replace cornices, and do other detail work in the restoration of Providence‘s extraordinary
housing stock. The work is entrepreneurial, creative, and pays well; yet, young people are not
entering this trade – leaving only elder professionals with the necessary wisdom to carry on the
Another opportunity is in the waste stream. RI produces too much waste. The Johnston landfill will
close by 2008 and there is not comparable land to use. Our options are limited: either we ship
our waste out of state (if another state will take it) at a premium on taxes, or we reduce or reuse
the waste through ecological and sustainable businesses. Ecology and sustainability is a
nascent industry ripe for pioneering urban entrepreneurs. Clean Scape in South Providence is
one example of an ecological business that recycles waste and uses urban workers to do it.
Biomedical research, centered in the Jewelry District and South Providence, along with design
and innovative business services in the Downtown and Promenade, represent the next major
growth opportunities in Providence. Both of these industries represent significant opportunity for
today‘s residents – and provide a positive economic environment to which our youth can return
after college. Consider this possibility: An inner city graduate from the Met School or Times
Square gets the science bug, goes to college and returns to Providence with a breakthrough
idea and builds a biomedical company here. In turn, the company grows to employ a lot more
The Urban Ventures Model:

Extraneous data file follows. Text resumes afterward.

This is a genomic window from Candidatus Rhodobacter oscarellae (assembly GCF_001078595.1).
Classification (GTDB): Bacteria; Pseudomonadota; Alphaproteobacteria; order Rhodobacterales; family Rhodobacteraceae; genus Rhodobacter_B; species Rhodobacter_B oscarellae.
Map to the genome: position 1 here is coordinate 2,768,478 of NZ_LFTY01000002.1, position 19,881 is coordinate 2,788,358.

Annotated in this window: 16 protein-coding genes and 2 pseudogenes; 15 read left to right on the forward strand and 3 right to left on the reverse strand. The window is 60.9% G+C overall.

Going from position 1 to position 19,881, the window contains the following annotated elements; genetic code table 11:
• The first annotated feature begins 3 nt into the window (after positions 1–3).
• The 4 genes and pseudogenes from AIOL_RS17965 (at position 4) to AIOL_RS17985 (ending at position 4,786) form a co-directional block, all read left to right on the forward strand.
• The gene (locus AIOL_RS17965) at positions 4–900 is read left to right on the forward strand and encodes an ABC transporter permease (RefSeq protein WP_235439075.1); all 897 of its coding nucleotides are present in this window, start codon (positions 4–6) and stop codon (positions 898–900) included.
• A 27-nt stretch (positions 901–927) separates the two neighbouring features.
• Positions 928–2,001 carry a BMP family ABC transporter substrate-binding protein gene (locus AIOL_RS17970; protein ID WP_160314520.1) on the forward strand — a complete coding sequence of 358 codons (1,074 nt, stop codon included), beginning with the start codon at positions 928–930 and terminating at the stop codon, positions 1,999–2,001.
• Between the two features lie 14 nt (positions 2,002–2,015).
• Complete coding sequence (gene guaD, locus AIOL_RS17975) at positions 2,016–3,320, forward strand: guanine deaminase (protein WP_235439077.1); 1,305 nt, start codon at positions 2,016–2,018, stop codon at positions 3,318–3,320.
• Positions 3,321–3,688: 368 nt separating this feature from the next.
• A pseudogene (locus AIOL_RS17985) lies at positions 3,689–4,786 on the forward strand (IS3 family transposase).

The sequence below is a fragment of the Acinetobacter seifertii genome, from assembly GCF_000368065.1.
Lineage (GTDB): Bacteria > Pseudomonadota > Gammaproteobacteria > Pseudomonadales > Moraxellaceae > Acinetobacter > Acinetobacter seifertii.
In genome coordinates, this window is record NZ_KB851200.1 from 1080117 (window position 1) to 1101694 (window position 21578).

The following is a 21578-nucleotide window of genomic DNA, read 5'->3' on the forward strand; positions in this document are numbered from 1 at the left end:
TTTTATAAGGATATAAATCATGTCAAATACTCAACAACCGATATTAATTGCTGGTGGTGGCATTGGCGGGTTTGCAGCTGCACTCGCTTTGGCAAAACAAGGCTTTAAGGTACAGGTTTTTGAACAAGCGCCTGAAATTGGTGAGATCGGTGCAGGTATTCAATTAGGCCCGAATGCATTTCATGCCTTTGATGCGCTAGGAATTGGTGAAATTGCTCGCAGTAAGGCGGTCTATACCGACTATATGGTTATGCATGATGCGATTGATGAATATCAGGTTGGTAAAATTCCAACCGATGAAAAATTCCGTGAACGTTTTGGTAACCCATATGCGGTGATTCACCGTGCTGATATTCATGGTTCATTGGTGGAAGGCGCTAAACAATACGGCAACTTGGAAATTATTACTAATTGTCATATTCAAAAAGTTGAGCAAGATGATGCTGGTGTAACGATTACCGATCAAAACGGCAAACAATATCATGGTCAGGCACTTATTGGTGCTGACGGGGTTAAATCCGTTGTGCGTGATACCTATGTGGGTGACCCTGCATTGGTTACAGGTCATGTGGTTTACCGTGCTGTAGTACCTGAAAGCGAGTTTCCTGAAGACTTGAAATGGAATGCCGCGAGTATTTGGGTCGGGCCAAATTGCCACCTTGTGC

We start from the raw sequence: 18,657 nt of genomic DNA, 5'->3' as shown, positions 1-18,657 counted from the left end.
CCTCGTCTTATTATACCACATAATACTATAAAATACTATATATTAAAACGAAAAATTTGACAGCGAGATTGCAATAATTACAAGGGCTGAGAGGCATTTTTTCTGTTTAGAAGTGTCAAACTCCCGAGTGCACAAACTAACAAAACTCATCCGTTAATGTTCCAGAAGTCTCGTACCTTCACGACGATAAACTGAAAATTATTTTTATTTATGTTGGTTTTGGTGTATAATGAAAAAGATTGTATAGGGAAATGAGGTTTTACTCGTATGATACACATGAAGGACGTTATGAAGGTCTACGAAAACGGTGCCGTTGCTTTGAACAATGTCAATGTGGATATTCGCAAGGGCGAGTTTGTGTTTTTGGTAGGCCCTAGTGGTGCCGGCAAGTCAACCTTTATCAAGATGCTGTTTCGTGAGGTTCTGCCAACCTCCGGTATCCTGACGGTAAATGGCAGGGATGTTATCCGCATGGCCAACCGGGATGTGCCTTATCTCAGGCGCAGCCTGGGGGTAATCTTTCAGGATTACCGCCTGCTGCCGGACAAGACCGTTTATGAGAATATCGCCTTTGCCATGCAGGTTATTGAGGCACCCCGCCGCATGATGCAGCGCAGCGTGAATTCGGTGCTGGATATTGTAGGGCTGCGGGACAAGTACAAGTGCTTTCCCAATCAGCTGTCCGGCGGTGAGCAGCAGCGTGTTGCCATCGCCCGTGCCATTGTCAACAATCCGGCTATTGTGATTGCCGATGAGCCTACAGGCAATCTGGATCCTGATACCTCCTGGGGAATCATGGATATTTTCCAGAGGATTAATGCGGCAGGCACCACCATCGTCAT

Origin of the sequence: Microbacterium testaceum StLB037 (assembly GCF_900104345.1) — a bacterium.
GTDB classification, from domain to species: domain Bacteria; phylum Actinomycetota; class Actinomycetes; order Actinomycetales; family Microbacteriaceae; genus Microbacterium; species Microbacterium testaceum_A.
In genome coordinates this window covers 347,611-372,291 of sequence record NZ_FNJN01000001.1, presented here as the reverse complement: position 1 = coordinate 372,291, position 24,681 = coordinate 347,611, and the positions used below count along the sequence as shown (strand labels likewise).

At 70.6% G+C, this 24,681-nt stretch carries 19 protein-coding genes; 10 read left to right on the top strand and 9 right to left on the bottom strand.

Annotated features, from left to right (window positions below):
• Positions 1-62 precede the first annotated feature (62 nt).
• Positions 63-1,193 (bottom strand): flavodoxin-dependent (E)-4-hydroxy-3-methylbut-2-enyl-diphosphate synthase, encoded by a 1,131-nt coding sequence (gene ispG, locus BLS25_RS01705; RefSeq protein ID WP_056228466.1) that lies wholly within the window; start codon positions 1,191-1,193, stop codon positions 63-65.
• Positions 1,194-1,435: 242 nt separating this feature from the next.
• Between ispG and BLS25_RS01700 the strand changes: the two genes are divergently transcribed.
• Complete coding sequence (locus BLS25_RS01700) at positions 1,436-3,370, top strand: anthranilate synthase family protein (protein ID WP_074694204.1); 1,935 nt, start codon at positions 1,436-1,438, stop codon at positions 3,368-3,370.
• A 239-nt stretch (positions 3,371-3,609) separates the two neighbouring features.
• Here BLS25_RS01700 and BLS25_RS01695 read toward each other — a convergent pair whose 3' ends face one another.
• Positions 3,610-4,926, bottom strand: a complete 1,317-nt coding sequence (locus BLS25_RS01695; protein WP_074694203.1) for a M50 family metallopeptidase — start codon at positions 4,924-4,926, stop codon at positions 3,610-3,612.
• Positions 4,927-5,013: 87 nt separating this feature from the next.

Tempering Urban Business Risk by Surrounding the Urban Entrepreneur
with a Network of Professional Resources
Eighty percent of new enterprises do not survive past the fifth year. Urban Ventures (UV) helps to
temper the business risk and increase chances for success by surrounding urban entrepreneurs
with value added business building resources and supporting the entrepreneur for long-term
sustainability – incubating startups and taking operating businesses to the next level.
The traditional government incubation policy is to subsidize rent for large spaces and provide
administrative support and conference rooms. In the old industrialized economy of our cities,
large space housed manufacturing operations. Recent studies of effective business incubation
show that creating successful urban businesses require much more than space, secretary and a
meeting room. In fact, space and meeting rooms fall lower on the list of success factors than
other more impact-oriented interventions focused on mentoring and business building. Tapping